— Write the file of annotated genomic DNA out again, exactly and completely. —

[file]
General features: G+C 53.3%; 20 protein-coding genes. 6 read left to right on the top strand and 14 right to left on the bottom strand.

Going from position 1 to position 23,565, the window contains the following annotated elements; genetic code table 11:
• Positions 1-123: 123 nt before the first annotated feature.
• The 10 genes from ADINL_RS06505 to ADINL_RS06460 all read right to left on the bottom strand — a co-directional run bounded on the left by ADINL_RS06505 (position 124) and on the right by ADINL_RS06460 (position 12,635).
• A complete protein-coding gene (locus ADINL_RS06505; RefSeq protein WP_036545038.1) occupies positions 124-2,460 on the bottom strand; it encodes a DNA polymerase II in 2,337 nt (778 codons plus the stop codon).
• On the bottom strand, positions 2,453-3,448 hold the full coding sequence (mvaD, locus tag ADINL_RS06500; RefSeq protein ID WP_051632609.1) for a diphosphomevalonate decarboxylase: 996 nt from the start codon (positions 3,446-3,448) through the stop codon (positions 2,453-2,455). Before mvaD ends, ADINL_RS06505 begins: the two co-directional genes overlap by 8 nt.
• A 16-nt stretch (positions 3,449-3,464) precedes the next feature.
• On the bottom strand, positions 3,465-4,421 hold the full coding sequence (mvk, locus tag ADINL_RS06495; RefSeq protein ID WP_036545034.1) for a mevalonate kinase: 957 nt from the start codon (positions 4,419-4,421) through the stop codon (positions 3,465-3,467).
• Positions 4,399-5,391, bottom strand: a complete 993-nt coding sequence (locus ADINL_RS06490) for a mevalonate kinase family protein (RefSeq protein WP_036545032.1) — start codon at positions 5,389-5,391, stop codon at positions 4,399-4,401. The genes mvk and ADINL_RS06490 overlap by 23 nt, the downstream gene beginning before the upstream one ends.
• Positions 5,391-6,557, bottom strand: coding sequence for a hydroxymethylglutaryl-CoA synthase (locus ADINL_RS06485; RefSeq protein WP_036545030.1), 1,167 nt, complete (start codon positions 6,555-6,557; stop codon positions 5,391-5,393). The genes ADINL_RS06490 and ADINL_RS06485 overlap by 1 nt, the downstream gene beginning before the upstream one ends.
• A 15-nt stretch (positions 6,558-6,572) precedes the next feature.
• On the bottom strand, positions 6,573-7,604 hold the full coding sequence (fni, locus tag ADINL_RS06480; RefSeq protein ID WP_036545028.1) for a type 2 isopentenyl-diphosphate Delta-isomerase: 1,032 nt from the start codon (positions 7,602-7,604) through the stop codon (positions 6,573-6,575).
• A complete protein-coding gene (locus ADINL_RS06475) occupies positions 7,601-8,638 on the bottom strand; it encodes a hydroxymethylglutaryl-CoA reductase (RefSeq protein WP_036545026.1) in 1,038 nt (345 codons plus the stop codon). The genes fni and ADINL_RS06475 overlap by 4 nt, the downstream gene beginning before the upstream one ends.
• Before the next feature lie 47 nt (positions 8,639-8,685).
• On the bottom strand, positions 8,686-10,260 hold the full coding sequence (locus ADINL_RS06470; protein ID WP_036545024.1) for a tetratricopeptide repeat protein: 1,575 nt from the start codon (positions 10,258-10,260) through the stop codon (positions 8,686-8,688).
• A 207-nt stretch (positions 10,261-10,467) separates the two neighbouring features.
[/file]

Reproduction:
General features: G+C 53.3%; 20 protein-coding genes. 6 read left to right on the top strand and 14 right to left on the bottom strand.

Going from position 1 to position 23,565, the window contains the following annotated elements; genetic code table 11:
• Positions 1-123: 123 nt before the first annotated feature.
• The 10 genes from ADINL_RS06505 to ADINL_RS06460 all read right to left on the bottom strand — a co-directional run bounded on the left by ADINL_RS06505 (position 124) and on the right by ADINL_RS06460 (position 12,635).
• A complete protein-coding gene (locus ADINL_RS06505; RefSeq protein WP_036545038.1) occupies positions 124-2,460 on the bottom strand; it encodes a DNA polymerase II in 2,337 nt (778 codons plus the stop codon).
• On the bottom strand, positions 2,453-3,448 hold the full coding sequence (mvaD, locus tag ADINL_RS06500; RefSeq protein ID WP_051632609.1) for a diphosphomevalonate decarboxylase: 996 nt from the start codon (positions 3,446-3,448) through the stop codon (positions 2,453-2,455). Before mvaD ends, ADINL_RS06505 begins: the two co-directional genes overlap by 8 nt.
• A 16-nt stretch (positions 3,449-3,464) precedes the next feature.
• On the bottom strand, positions 3,465-4,421 hold the full coding sequence (mvk, locus tag ADINL_RS06495; RefSeq protein ID WP_036545034.1) for a mevalonate kinase: 957 nt from the start codon (positions 4,419-4,421) through the stop codon (positions 3,465-3,467).
• Positions 4,399-5,391, bottom strand: a complete 993-nt coding sequence (locus ADINL_RS06490) for a mevalonate kinase family protein (RefSeq protein WP_036545032.1) — start codon at positions 5,389-5,391, stop codon at positions 4,399-4,401. The genes mvk and ADINL_RS06490 overlap by 23 nt, the downstream gene beginning before the upstream one ends.
• Positions 5,391-6,557, bottom strand: coding sequence for a hydroxymethylglutaryl-CoA synthase (locus ADINL_RS06485; RefSeq protein WP_036545030.1), 1,167 nt, complete (start codon positions 6,555-6,557; stop codon positions 5,391-5,393). The genes ADINL_RS06490 and ADINL_RS06485 overlap by 1 nt, the downstream gene beginning before the upstream one ends.
• A 15-nt stretch (positions 6,558-6,572) precedes the next feature.
• On the bottom strand, positions 6,573-7,604 hold the full coding sequence (fni, locus tag ADINL_RS06480; RefSeq protein ID WP_036545028.1) for a type 2 isopentenyl-diphosphate Delta-isomerase: 1,032 nt from the start codon (positions 7,602-7,604) through the stop codon (positions 6,573-6,575).
• A complete protein-coding gene (locus ADINL_RS06475) occupies positions 7,601-8,638 on the bottom strand; it encodes a hydroxymethylglutaryl-CoA reductase (RefSeq protein WP_036545026.1) in 1,038 nt (345 codons plus the stop codon). The genes fni and ADINL_RS06475 overlap by 4 nt, the downstream gene beginning before the upstream one ends.
• Before the next feature lie 47 nt (positions 8,639-8,685).
• On the bottom strand, positions 8,686-10,260 hold the full coding sequence (locus ADINL_RS06470; protein ID WP_036545024.1) for a tetratricopeptide repeat protein: 1,575 nt from the start codon (positions 10,258-10,260) through the stop codon (positions 8,686-8,688).
• A 207-nt stretch (positions 10,261-10,467) separates the two neighbouring features.